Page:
OH, AND I'M SURE ALL THE TEABAGGERS WILL BE JUST FURIOUS THAT THE BANKS GOT OFF EASY!
I'm not loving the Obama administration's settlement with the banks, though it may be the best we can get, and it does include a significant concession to some of the real heroes of this story, the state attorneys general (especially New York's Eric Schneiderman) who don't want to let the banks off the hook:
...the agreement is the broadest effort yet to help borrowers owing more than their houses are worth, with roughly one million expected to have their mortgage debt reduced by lenders or able to refinance their homes at lower rates. Another 750,000 people who lost their homes to foreclosure from September 2008 to the end of 2011 will receive checks for about $2,000....
"I just don't think it's going to be a life-changing event for borrowers," said Gus Altuzarra, whose company, the Vertical Capital Markets Group, buys loans from banks at a discount....
Mr. Schneiderman was able to win significant concessions from the banks in recent days.
... prosecutors and regulators still have the right to investigate other elements that contributed to the housing bubble, like the assembly of risky mortgages into securities that were sold to investors and later soured, as well as insurance and tax fraud.
Officials will also be able to pursue any allegations of criminal wrongdoing. In addition, a lawsuit Mr. Schneiderman filed Friday against MERS, an electronic mortgage registry responsible for much of the robo-signing that has marred the foreclosure process nationwide, and three banks, Bank of America, JPMorgan Chase and Wells Fargo, will also go forward.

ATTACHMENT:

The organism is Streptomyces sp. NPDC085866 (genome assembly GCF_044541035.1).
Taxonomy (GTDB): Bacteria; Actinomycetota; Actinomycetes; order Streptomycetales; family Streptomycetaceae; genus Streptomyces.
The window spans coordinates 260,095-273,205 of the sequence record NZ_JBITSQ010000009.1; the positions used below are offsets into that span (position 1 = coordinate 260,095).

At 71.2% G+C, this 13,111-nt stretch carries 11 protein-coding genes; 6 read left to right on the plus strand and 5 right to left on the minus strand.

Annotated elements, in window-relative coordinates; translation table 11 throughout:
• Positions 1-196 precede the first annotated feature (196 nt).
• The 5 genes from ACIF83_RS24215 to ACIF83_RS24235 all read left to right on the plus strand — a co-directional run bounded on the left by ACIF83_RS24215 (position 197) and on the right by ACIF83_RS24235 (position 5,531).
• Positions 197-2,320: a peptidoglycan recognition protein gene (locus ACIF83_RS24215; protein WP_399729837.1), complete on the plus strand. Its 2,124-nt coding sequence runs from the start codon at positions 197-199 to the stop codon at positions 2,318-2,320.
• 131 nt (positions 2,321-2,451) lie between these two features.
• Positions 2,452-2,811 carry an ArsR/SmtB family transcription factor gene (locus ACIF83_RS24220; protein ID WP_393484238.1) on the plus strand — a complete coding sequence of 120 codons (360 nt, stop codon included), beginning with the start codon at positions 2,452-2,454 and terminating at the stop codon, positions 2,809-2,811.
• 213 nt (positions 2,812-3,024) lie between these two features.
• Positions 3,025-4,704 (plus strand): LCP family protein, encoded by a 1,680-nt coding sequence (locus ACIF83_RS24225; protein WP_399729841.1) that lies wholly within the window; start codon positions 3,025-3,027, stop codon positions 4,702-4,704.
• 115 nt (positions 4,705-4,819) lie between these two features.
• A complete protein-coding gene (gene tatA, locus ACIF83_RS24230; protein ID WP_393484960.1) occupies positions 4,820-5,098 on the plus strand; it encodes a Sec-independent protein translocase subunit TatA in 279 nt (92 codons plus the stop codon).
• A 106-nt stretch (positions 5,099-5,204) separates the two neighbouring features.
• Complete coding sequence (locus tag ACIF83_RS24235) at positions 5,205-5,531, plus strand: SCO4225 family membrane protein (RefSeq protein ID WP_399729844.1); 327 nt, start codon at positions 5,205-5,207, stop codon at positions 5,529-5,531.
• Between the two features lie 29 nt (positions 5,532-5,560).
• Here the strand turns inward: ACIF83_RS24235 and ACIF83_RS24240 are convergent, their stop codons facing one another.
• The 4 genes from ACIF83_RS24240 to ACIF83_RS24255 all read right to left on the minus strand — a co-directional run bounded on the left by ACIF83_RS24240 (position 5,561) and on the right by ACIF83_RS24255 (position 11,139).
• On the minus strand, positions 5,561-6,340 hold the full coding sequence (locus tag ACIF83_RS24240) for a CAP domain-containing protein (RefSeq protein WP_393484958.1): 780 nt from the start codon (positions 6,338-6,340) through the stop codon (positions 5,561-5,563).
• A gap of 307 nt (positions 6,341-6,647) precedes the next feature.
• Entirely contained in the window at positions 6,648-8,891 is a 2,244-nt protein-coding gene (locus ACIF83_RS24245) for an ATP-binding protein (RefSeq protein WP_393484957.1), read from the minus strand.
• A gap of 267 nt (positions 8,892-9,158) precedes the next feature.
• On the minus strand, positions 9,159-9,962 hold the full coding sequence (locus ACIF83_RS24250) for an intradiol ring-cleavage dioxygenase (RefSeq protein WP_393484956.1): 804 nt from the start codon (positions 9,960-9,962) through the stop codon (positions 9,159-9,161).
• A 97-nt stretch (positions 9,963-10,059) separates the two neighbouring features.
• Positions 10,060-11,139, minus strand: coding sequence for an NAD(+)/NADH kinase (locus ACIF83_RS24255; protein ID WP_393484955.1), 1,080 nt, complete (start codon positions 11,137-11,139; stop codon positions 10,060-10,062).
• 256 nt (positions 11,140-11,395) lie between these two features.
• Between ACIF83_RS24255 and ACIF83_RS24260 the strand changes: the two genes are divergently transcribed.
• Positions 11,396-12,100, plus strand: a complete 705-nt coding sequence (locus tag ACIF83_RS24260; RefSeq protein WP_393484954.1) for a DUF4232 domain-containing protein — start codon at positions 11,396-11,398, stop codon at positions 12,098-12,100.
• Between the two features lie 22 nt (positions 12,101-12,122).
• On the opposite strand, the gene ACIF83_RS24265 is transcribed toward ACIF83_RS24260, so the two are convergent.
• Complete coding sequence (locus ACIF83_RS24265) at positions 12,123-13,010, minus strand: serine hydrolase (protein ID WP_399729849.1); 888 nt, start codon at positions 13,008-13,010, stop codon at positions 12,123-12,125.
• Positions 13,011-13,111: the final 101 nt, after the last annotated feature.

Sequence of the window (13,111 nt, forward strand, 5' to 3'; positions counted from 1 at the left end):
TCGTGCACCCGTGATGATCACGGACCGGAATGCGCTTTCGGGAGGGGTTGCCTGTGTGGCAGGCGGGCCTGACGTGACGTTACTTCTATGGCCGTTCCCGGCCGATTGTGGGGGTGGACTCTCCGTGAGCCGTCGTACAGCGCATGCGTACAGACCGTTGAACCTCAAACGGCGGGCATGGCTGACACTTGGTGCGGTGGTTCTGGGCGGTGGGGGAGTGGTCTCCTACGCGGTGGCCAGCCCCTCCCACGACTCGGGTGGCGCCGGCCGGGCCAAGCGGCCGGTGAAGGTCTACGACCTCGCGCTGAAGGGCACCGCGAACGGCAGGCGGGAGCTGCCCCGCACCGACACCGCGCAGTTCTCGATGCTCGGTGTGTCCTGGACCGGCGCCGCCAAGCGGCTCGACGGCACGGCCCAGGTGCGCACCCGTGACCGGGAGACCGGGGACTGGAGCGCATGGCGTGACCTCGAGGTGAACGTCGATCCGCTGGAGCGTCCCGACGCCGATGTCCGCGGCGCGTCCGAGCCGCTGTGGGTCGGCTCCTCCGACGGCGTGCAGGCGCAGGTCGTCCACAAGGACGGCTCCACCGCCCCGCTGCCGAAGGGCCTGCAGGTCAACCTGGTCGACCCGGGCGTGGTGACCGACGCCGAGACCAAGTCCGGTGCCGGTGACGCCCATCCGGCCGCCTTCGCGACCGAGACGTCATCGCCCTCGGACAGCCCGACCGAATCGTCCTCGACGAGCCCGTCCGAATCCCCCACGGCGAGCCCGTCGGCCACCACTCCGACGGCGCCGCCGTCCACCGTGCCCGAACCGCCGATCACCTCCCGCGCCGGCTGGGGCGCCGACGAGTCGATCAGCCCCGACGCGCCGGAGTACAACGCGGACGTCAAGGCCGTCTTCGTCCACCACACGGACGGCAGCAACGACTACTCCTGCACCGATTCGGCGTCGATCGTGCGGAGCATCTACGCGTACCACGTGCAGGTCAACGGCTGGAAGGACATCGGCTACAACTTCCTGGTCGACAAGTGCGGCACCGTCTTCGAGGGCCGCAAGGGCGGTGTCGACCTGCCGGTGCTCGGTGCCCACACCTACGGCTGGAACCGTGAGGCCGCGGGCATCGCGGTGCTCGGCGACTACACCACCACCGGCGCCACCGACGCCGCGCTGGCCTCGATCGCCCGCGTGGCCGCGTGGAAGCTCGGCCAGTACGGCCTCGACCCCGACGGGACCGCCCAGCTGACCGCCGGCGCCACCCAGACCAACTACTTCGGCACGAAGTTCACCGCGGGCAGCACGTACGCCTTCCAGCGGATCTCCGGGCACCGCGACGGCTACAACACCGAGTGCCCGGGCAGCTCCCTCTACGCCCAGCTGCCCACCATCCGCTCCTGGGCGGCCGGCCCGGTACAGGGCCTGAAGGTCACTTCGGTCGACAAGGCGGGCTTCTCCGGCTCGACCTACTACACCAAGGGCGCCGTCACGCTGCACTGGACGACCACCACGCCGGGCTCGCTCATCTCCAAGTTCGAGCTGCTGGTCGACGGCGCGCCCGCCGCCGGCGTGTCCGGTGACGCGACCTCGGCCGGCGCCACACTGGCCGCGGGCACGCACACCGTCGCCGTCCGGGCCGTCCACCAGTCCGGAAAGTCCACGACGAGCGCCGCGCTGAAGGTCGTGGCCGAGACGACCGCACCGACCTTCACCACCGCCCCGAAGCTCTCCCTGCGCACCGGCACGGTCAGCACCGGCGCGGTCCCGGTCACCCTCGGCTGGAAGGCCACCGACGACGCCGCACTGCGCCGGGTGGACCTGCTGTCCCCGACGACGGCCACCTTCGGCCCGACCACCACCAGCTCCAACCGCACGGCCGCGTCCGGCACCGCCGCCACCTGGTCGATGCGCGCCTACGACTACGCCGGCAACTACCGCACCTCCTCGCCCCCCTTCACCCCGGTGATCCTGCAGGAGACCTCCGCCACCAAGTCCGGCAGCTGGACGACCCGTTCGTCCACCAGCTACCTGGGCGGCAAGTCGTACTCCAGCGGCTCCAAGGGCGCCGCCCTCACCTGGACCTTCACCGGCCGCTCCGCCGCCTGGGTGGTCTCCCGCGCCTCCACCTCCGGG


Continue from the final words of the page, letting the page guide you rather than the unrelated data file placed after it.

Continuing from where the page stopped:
... California's attorney general, Kamala Harris, also pushed for her state to be able to use the state's False Claims Act. That would enable state officials and huge pension funds like Calpers to collect sizable monetary damages from the banks if officials could prove mortgages were improperly packaged into securities that later dropped in value.
So the Obama administration may have outsourced the war on financial terrorism to the state AGs, but it looks as if they're not going to have to fight with both hands tied behind their backs. That's something, I guess.
So, um ... this is going to denounced as a sellout to the evil bankers by all the tea party people, isn't it? And by some in the GOP field, right?
I'm joking, of course -- but a significant percentage of the punditocracy still believes that the teabaggers hate Big Money as much as they hate Big Government; I bet if you were a guest on Morning Joe and said to the panel, "I imagine some members of the tea party will criticize this as a sellout to Wall Street," you'd get nods of agreement.
I guess, theoretically, Newt Gingrich could attack Obama from the left on this -- but who am I kidding? He won't. He attacked Romney from the left because he fell into a fugue state of anti-Romney hate, and because accusing people of corruption is one of his favorite sports (ask Jim Wright). It failed spectacularly for him -- ever since he went in that direction, he's lost his status as the #1 anti-Romney, and he doesn't seem to be getting it back. So, no, he's not going to go after Obama that way. No one on the right is. And yet, if you believed many of the pundits to this day, the settlement would infuriate tea-oriented righties.